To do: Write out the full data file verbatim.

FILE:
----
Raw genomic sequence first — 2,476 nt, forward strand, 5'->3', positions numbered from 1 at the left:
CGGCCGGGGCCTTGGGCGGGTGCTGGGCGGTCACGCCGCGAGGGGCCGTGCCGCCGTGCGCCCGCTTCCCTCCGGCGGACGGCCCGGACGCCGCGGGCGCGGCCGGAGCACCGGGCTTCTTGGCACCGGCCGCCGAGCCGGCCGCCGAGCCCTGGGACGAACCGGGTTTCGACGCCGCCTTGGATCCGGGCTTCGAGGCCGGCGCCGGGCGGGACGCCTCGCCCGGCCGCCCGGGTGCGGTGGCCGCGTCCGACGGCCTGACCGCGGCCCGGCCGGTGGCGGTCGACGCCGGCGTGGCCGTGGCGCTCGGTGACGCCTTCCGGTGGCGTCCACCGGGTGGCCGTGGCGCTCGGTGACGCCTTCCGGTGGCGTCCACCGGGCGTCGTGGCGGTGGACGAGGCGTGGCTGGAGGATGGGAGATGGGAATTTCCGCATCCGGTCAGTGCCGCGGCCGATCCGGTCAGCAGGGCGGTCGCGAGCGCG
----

Raw genomic sequence first — 2,476 nt, forward strand, 5'->3', positions numbered from 1 at the left:
CGGCCGGGGCCTTGGGCGGGTGCTGGGCGGTCACGCCGCGAGGGGCCGTGCCGCCGTGCGCCCGCTTCCCTCCGGCGGACGGCCCGGACGCCGCGGGCGCGGCCGGAGCACCGGGCTTCTTGGCACCGGCCGCCGAGCCGGCCGCCGAGCCCTGGGACGAACCGGGTTTCGACGCCGCCTTGGATCCGGGCTTCGAGGCCGGCGCCGGGCGGGACGCCTCGCCCGGCCGCCCGGGTGCGGTGGCCGCGTCCGACGGCCTGACCGCGGCCCGGCCGGTGGCGGTCGACGCCGGCGTGGCCGTGGCGCTCGGTGACGCCTTCCGGTGGCGTCCACCGGGTGGCCGTGGCGCTCGGTGACGCCTTCCGGTGGCGTCCACCGGGCGTCGTGGCGGTGGACGAGGCGTGGCTGGAGGATGGGAGATGGGAATTTCCGCATCCGGTCAGTGCCGCGGCCGATCCGGTCAGCAGGGCGGTCGCGAGCGCG